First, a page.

Myq Kaplan’s at Laughing Skull

At a time when some in middle America would still prefer to laugh at gay people than laugh with us, one funny little man decided to speak out about LGBT issues on the 2010 season of the prime-time NBC comedy show, “Last Comic Standing.”

Myq Kaplan, a heterosexual Jewish comic, had America laughing about the absurdity of denying gay and lesbian couples the right to marry.

“Prejudice is getting weirder and more confusing,” Kaplan jokes. “It used to be just about keeping people separate — like interracial marriage. People were like, ‘Don’t let them marry us! Only let them marry each other!’ Today with gay people, they’re like, ‘Don’t let them marry each other! Make them marry…’”


Myq Kaplan
March 1-4 at Laughing Skull Lounge
878 Peachtree St., Atlanta, GA 30309

It was a risk since the comics advanced based on a call-in vote. In the end, America appreciated his presentation style and he ended up coming in 5th overall. GA Voice caught up with Kaplan about his style of humor and his thoughts on gays.

Shannon: Let’s talk about gay things!

Myq: Let’s!

Your brand of cerebral humor and dry wit pokes fun at things that are normally taboo. You reminded me of Benjamin Franklin poking fun at the Puritans. They made up part of his audience but they could see the humor in the absurdity of some of it and came back for more.

Yes. And another similarity between me and Benjamin Franklin is that I use electricity and he invented it so I think that your comparison is apt.

You put religious bigotry issues in with word play jokes. On paper, it doesn’t seem to fit but you really make it work. Why delve into gay marriage if it doesn’t affect you?

I’ve always written about the things that are of interest and are important to me. I think all people basically want happiness. With religion, we start to disagree with how to get there. Ultimately, we should start and end with “Don’t hurt other people.”

I don’t really care what your beliefs are when you’re not hurting anybody else. Most people would rather you be a good person that didn’t believe in anything rather than a bad person who goes to church every week.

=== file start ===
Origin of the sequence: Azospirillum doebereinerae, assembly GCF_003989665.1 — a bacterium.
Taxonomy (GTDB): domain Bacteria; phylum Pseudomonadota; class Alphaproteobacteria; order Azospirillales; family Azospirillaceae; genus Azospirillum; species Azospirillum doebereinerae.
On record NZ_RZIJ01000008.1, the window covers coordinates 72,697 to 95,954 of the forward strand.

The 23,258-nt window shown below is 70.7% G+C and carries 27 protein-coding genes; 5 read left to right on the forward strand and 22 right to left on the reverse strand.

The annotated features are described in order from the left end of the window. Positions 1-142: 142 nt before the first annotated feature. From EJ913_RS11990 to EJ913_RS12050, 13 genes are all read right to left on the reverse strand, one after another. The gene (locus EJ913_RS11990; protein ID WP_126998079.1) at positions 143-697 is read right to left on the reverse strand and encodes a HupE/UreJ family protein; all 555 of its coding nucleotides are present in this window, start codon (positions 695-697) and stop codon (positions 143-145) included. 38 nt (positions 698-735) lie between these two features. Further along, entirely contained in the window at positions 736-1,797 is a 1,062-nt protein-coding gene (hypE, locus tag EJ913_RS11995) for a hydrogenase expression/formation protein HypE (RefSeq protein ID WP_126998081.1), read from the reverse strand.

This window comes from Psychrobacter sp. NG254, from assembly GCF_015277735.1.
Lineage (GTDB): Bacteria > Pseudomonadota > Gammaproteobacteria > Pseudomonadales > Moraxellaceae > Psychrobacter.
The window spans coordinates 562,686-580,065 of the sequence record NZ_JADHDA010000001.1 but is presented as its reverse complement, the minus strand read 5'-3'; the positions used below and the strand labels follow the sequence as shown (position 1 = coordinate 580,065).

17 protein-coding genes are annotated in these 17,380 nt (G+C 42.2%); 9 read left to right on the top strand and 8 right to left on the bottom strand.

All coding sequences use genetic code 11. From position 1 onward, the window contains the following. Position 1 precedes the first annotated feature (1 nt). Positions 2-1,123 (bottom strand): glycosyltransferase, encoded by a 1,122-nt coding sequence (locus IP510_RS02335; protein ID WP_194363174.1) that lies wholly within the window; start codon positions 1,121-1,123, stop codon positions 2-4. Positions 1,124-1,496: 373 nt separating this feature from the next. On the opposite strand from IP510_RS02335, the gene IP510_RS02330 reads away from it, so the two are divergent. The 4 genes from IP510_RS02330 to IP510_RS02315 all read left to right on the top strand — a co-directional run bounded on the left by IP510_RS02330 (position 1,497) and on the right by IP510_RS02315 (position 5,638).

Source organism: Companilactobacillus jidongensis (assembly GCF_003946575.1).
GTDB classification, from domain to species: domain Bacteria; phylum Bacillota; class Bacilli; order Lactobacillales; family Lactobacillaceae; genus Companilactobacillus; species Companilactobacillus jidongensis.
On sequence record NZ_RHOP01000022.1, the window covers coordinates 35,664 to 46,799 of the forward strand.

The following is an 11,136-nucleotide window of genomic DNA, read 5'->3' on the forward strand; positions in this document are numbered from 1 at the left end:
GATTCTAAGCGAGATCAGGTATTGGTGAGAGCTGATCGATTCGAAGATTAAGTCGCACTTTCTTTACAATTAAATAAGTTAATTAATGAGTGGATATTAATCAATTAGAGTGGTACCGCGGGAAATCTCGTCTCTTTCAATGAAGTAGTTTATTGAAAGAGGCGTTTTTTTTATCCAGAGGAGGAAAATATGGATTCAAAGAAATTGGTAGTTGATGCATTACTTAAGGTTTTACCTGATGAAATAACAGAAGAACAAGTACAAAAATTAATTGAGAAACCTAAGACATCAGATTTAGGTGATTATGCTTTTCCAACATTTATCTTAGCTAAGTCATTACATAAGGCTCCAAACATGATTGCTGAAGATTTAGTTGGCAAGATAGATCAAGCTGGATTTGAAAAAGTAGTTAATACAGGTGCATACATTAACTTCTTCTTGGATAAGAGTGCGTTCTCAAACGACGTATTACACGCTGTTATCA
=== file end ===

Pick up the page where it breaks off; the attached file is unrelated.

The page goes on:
As a straight man, what prompted you to take up the LGBT cause?

I’ve always had a lot of queer folks in my life. I was married to a bisexual woman for three years. She was instrumental in helping me understand these issues. I grew up sort of sheltered so when I met this woman, she opened my mind up to new ways of thinking about sexism and discrimination that still exists.

Homophobia and sexism both come from the same place. It’s the idea that maleness is a superior state of being. To be gay and a man is likened to be a womanly thing. Or to be a woman or a woman who likes women is also inferior. I’m not the prototypical manly man so that might have something to do with my attraction to this particular cause. People who are heterosexist and they think that the status quo is how everyone should be — that really gets my ire up.

Last October, you were on “The Late Show with David Letterman” and worked into your routine how studies show that kids with gay parents do just as well, if not better, than kids of heterosexual couples. Did you get any flack for that?

After the Letterman show, a woman came up to me and said that she really liked most of what I said but that particular thing about gay parents being better, she didn’t like it. She said, “You’re not supposed to tell me what you think. You’re just supposed to make me laugh.” I agree that a comedian’s job is first to entertain and make people laugh but if I can get a viewpoint across while also doing that, then all the better.

Top photo: On ‘Last Comic Standing,’ Myq Kaplan had America laughing at the ridiculousness of denying gay people the right to marry. (Courtesy photo)